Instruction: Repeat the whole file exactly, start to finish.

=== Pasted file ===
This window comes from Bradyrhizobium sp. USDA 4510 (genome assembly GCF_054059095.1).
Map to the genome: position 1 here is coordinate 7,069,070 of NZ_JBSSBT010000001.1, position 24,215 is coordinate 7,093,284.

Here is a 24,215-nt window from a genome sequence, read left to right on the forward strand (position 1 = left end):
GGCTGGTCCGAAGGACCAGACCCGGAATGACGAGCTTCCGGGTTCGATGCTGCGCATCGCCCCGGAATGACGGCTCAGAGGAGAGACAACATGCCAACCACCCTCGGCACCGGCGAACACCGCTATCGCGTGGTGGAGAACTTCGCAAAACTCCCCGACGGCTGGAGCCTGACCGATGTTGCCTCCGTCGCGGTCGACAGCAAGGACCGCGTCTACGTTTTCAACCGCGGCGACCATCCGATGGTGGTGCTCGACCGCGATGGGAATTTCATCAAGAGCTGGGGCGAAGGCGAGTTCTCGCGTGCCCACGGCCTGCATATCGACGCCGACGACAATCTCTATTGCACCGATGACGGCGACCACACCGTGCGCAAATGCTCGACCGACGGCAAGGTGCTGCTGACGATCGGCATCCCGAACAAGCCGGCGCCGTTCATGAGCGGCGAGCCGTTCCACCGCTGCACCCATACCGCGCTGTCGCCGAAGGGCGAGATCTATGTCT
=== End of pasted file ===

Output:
This window comes from Bradyrhizobium sp. USDA 4510 (genome assembly GCF_054059095.1).
Map to the genome: position 1 here is coordinate 7,069,070 of NZ_JBSSBT010000001.1, position 24,215 is coordinate 7,093,284.

Here is a 24,215-nt window from a genome sequence, read left to right on the forward strand (position 1 = left end):
GGCTGGTCCGAAGGACCAGACCCGGAATGACGAGCTTCCGGGTTCGATGCTGCGCATCGCCCCGGAATGACGGCTCAGAGGAGAGACAACATGCCAACCACCCTCGGCACCGGCGAACACCGCTATCGCGTGGTGGAGAACTTCGCAAAACTCCCCGACGGCTGGAGCCTGACCGATGTTGCCTCCGTCGCGGTCGACAGCAAGGACCGCGTCTACGTTTTCAACCGCGGCGACCATCCGATGGTGGTGCTCGACCGCGATGGGAATTTCATCAAGAGCTGGGGCGAAGGCGAGTTCTCGCGTGCCCACGGCCTGCATATCGACGCCGACGACAATCTCTATTGCACCGATGACGGCGACCACACCGTGCGCAAATGCTCGACCGACGGCAAGGTGCTGCTGACGATCGGCATCCCGAACAAGCCGGCGCCGTTCATGAGCGGCGAGCCGTTCCACCGCTGCACCCATACCGCGCTGTCGCCGAAGGGCGAGATCTATGTCT